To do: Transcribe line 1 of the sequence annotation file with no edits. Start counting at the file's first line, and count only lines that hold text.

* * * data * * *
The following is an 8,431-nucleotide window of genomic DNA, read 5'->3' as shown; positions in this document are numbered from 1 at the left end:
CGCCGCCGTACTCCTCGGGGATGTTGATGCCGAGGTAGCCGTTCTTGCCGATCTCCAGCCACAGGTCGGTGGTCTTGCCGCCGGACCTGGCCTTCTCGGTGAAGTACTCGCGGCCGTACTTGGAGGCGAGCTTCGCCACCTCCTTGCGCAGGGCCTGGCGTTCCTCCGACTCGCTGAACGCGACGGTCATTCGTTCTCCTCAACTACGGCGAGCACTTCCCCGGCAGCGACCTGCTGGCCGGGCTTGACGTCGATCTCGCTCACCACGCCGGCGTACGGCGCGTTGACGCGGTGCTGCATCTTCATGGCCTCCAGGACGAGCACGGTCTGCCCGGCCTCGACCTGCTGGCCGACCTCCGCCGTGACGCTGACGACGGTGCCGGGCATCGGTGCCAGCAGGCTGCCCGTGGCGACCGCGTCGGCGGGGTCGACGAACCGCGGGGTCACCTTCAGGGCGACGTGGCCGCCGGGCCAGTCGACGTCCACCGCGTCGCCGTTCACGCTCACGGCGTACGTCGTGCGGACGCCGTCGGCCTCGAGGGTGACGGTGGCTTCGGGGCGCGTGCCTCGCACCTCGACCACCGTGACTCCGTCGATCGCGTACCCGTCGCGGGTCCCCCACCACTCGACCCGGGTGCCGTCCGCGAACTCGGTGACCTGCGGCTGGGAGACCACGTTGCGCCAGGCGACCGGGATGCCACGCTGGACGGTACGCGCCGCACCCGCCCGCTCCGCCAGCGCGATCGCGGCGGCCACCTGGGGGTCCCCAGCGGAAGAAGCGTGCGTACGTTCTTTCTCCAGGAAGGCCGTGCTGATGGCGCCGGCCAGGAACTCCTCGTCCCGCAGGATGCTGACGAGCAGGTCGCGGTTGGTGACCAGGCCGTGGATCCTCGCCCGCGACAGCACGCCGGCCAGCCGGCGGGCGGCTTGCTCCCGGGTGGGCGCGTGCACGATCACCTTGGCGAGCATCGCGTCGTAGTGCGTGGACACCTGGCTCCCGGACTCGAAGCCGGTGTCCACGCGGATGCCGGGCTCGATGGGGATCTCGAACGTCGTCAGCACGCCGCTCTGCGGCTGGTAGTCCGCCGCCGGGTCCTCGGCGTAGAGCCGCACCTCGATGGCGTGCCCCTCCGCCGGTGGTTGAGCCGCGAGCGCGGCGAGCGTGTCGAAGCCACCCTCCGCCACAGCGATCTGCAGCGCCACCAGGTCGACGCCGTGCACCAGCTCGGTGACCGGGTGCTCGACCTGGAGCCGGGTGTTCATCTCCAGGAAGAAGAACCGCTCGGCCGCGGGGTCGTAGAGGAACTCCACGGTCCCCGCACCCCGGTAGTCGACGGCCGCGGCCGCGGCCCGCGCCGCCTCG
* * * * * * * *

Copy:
The following is an 8,431-nucleotide window of genomic DNA, read 5'->3' as shown; positions in this document are numbered from 1 at the left end: